3. Communication - When you're working from the office, people can come to you to discuss a task or to catch up generally. But at home, you're physically disconnected from everyone. To make sure that team members know about the status of things, it's important to update everyone about your work. Be responsive to emails, chats, JIRA comments, or wherever you're expected to. You can also consider creating temporary channels to track the progress of specific projects and keep everyone informed. For example, to make sure that relevant stakeholders are aware of the project's progress, we create a temporary slack channel (that typically runs for 1 - 2 months) to keep everyone on the same page. Once the project is delivered, we archive the channel.

  4. Planning discussions - All discussions longer than 5-10 minutes should be scheduled on the calendar in a mutual free slot. And because you'd want people to respect your time, respect their time as well - always join meetings on time. In case you are unable to join on time, communicate the same. Missing communication here can sound irresponsible and unprofessional.

  5. Async communication and Productivity - Your team can be much more productive if they know how to work async. For example, if I have two tasks at hand - one requires someone's input and the second requires deep work, I should leave a message to the concerned person for the first task and I'd continue on the second task. Probably within the next few hours, I'll get a response and I can continue on the first task when I want. Essentially, we need to stop assuming that all our queries will be answered synchronously. Once that expectation is set, you can respect the availability of others and still ensure your productivity.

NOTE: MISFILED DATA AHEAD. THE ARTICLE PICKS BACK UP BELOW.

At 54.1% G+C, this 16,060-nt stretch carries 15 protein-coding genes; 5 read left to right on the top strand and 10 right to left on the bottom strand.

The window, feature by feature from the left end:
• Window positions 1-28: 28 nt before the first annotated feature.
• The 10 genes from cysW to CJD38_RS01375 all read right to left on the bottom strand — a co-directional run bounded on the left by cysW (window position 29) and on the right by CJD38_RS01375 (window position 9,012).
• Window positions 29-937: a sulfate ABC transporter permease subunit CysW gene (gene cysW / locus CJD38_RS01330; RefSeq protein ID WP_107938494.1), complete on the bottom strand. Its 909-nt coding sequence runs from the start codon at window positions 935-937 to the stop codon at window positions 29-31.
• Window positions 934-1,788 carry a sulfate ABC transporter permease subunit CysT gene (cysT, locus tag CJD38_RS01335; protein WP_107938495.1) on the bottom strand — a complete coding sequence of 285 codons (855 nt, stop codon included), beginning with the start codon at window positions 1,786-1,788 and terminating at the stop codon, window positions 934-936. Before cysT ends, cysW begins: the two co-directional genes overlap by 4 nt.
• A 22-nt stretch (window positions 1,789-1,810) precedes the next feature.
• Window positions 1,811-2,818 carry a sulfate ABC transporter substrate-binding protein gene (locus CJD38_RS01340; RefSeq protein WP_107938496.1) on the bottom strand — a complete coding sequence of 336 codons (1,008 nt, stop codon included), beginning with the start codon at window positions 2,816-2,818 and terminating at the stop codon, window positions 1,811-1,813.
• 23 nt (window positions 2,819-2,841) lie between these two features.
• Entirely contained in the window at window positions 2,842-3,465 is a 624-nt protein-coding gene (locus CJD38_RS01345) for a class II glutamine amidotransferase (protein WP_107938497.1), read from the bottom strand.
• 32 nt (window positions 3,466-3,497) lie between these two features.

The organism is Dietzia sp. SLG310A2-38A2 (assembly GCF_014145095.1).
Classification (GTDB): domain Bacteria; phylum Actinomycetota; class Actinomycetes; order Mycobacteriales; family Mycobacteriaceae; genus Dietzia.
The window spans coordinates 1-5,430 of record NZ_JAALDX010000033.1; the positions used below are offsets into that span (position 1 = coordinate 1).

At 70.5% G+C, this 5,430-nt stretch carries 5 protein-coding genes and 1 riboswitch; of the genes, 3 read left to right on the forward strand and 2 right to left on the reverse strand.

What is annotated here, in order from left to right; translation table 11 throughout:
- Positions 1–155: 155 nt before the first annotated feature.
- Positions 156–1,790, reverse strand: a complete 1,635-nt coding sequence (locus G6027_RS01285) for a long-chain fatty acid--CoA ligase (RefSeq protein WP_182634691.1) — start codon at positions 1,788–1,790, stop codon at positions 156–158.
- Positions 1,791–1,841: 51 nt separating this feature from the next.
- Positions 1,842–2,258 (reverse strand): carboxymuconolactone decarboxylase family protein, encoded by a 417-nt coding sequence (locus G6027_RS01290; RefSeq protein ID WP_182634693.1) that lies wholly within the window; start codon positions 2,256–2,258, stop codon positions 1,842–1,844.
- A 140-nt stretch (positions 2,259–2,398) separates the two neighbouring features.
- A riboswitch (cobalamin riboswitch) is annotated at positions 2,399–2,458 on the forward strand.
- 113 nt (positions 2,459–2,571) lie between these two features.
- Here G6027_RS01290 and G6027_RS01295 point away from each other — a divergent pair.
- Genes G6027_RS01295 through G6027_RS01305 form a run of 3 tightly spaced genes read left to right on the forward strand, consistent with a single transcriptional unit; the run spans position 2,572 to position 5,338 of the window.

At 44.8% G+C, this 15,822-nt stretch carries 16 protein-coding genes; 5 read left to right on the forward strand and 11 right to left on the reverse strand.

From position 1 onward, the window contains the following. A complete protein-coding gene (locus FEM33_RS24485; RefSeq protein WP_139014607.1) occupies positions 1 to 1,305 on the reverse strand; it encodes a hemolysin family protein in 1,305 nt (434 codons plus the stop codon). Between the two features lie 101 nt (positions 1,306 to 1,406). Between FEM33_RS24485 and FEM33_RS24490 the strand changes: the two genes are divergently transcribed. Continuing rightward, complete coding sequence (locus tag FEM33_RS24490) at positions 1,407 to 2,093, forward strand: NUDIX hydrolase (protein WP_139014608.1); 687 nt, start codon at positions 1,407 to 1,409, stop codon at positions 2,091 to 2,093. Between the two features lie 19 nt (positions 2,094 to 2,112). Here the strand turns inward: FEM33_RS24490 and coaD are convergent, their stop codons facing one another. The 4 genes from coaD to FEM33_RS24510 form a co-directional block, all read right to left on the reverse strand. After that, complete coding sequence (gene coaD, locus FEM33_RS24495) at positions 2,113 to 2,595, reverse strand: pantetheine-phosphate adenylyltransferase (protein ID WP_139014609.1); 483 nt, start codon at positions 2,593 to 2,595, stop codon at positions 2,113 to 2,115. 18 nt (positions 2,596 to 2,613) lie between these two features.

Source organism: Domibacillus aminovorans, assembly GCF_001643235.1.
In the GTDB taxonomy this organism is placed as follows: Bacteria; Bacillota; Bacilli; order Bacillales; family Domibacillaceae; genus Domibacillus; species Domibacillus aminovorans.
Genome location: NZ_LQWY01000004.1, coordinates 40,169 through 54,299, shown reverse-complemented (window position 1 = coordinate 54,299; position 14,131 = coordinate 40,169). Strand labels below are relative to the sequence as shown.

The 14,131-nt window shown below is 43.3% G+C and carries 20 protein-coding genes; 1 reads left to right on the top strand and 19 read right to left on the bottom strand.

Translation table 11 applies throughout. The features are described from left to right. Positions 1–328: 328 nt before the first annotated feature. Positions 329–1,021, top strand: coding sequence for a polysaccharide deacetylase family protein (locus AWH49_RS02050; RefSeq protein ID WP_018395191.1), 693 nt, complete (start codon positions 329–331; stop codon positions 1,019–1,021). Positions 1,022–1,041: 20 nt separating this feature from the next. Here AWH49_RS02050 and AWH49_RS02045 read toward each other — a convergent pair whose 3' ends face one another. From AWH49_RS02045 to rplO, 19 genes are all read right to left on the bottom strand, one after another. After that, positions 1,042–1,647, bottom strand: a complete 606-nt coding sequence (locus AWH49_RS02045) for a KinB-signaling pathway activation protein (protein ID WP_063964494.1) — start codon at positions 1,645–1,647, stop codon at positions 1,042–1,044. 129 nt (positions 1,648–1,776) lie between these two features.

6. No hello policy - Someone already created a small website to explain this in detail, so I'll just direct you there.

  7. Set availability status when away - Whenever you're unavailable for a few hours, or on vacation, please keep everyone informed. I hope your team uses communication tools like Slack, Teams or similar. All of them have a feature called "Status" where you can set yourself unavailable with a custom message. This small change ensures that people will know your status when they're texting you. Similarly, setting up a vacation responder on your email should also help other teams who communicate with you via email.

Remote work is a valuable blessing that often goes unrecognized. People save a lot of time (primarily travel time) that can be used for doing other things. I've been working remote for more than three and a half years now, and I don't feel like going back to work from office. I'm able to take better care of my health and also able to spend more time with my family. However, it is important to stay flexible to be able to work from office in future, as no work setup is permanent or the best.

I might have missed many points. Feel free to add them in comments. Thanks for reading this. Take care.